An article by exercise physiologist, Jennifer Smallridge

As an exercise physiologist, something I hear frequently is “oh no, I’m not flexible at all! I could never do the splits!”. But what if we thought about functional flexibility instead? Rather than being able to do the splits, which lets be honest - rarely is required in day-to-day life, flexibility can really be about having the appropriate range of movement at each joint to do what you love. This could mean getting your arm in your jacket with ease, putting on your shoes, picking up the grandchildren, or being able to take nice long strides when you go walk up a hill.   

Framing flexibility like this is more attainable and can prevent the muscles and joints from injury and pain. So now that we all agree we can all be flexible people, where should we begin? Our muscles aren’t exactly like rubber bands that stretch and stretch and snap right back - they are more like pizza dough which starts small and when warmed up and gently stretched, can take on a new shape. If we leave that pizza dough to rest for too long, it will shrink back to its original shape. The best part about this, is that every day, we can do small things that help our flexibility rather than one massive yoga session, feeling sore, and then never going back again. 

Flexibility also comes with its own benefits: improved posture, increased circulation, decreased joint and muscle pain, and most importantly, living with ease. The following stretches and movements have been designed to start your day: from bed, to the floor, to the doorway. Of course, if you have a specific injury or ailment, please always consult your healthcare professional to modify. Otherwise, happy stretching!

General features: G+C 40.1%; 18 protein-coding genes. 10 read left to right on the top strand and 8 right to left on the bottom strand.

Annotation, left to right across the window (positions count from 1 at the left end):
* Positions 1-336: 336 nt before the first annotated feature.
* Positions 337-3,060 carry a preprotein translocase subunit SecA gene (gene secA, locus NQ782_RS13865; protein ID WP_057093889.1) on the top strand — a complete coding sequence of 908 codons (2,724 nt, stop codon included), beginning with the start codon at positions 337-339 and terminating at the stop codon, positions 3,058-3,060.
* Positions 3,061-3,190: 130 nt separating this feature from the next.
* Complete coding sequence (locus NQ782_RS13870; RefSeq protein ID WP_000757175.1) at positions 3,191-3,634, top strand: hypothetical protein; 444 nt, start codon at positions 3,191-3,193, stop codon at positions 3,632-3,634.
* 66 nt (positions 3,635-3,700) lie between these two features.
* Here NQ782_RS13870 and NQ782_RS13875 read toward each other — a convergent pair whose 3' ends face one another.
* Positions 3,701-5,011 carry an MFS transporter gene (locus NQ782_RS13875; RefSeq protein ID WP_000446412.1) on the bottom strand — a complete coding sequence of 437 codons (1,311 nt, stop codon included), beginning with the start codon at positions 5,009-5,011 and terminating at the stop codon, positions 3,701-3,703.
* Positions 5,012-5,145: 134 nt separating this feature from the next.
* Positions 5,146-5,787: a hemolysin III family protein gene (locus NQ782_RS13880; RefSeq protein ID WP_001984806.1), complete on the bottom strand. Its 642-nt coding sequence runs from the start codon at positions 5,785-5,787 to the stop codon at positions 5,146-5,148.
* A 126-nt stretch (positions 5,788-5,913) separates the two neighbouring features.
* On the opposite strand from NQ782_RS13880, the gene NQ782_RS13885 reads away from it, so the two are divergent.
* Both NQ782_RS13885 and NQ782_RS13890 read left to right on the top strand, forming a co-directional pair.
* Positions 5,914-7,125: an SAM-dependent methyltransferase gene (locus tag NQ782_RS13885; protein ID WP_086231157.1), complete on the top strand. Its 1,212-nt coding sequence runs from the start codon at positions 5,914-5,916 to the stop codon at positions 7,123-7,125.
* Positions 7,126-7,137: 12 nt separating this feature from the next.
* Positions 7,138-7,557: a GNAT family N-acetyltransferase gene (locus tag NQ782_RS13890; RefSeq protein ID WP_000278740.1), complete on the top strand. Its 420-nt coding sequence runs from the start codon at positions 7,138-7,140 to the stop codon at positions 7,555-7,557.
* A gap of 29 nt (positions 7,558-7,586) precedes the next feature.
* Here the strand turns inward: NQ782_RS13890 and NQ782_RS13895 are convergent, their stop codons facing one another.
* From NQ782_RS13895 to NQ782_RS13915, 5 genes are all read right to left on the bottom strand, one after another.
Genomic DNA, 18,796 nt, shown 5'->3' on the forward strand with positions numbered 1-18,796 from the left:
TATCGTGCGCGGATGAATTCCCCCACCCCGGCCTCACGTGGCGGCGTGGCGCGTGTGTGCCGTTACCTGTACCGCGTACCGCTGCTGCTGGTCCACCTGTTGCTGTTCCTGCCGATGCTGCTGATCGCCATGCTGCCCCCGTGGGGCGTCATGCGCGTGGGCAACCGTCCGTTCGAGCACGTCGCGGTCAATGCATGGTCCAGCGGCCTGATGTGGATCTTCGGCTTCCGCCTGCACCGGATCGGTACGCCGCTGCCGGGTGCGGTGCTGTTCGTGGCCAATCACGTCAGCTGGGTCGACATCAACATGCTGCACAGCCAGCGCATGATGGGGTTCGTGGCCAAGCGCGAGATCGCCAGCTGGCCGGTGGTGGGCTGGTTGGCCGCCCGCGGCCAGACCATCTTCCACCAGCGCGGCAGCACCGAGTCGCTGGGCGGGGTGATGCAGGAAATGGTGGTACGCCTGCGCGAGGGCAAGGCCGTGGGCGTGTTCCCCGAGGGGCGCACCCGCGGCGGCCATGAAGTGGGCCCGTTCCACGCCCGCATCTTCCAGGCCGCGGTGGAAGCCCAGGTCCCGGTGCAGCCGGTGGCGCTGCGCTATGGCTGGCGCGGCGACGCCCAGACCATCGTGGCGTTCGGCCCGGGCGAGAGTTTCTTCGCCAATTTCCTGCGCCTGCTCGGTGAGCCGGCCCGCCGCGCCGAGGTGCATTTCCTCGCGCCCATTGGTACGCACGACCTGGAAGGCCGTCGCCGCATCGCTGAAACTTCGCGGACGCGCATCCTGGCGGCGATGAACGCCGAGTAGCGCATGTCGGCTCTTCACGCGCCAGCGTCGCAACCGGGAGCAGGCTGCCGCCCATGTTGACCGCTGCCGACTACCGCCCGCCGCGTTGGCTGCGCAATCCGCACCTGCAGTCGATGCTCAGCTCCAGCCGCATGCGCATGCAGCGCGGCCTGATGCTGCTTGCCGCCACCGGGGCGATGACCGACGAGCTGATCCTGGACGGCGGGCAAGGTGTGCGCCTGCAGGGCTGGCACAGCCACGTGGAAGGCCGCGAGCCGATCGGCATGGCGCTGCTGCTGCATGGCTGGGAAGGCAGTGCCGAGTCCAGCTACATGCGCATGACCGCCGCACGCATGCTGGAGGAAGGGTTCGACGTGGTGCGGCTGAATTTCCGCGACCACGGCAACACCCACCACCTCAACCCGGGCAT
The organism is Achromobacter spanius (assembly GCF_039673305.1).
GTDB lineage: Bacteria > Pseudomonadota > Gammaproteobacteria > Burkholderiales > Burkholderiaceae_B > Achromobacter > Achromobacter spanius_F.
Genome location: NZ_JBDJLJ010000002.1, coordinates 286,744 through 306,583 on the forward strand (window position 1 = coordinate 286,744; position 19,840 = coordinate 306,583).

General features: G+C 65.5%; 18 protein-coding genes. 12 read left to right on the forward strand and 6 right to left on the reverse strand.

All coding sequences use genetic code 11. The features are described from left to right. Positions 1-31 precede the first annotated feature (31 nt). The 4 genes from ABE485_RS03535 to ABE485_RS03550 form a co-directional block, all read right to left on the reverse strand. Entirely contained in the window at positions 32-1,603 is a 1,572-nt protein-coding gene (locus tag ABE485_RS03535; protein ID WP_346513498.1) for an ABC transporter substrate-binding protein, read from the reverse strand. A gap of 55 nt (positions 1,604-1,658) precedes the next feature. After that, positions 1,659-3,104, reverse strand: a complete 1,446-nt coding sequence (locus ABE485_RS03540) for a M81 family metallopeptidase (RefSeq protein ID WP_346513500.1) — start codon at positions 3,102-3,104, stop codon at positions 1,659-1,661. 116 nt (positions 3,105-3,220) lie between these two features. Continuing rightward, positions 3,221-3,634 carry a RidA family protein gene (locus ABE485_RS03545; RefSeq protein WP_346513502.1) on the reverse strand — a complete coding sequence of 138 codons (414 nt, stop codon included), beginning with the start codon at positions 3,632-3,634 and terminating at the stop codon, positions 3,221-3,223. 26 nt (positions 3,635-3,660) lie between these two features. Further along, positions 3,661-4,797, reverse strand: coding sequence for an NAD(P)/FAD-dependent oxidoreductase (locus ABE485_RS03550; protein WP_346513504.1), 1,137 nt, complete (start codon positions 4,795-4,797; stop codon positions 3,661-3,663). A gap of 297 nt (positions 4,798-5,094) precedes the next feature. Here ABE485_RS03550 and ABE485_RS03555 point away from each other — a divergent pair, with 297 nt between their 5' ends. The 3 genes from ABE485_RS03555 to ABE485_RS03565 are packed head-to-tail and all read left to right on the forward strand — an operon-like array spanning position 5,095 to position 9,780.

1. Back rotations  

Start your day with a twist! Whilst lying in bed, bend your knees with your feet still on the mattress. Take your arms out to a T shape and let your knees drop from side to side, like the windscreen wipers of a car. You can choose whether this feels good with your feet and knees together, or hip distance apart. Repeat for 10 rotations.  

2. Calf stretch  

Once you are up and out of bed, find a wall or a bed frame to hold on to. Place one foot forwards and the other foot backwards, the length of your regular “step”. Bend your front knee and try to keep your back heel down on the ground. This will stretch your gastrocnemius - the calf muscle, which is important for walking, and prone to cramping! Hold for 30 seconds, and then change sides. 

3. Toe touches 

I have had some very nimble clients tell me that this is their secret weapon! For safety, stand with a wall behind you, with your feet and body about 30cm away from it. Nod your chin down towards your chest and let your hands slide down your legs until you feel a gentle stretch in your hamstrings and/or lower back. The wall is there if you need to rest your buttocks on it. Once you feel a slight stretch, roll back up through your spine and stand up tall. Repeat 5 times. Please do not continue this stretch if you feel uncomfortable or dizzy.  

 4. Chest stretch 

Now to head out the door - but before you do, place one arm on either side of the door frame in an ‘L’ shape (bent elbow). Gently step your body through and feel a stretch across the front of the shoulders and chest muscles. Once your stretch is at around 50% of its maximum, hold for 30 seconds, ensuring that you continue to breathe. This one is great for improving posture, particularly if you spend a lot of time on computers, tablets or smartphones.  

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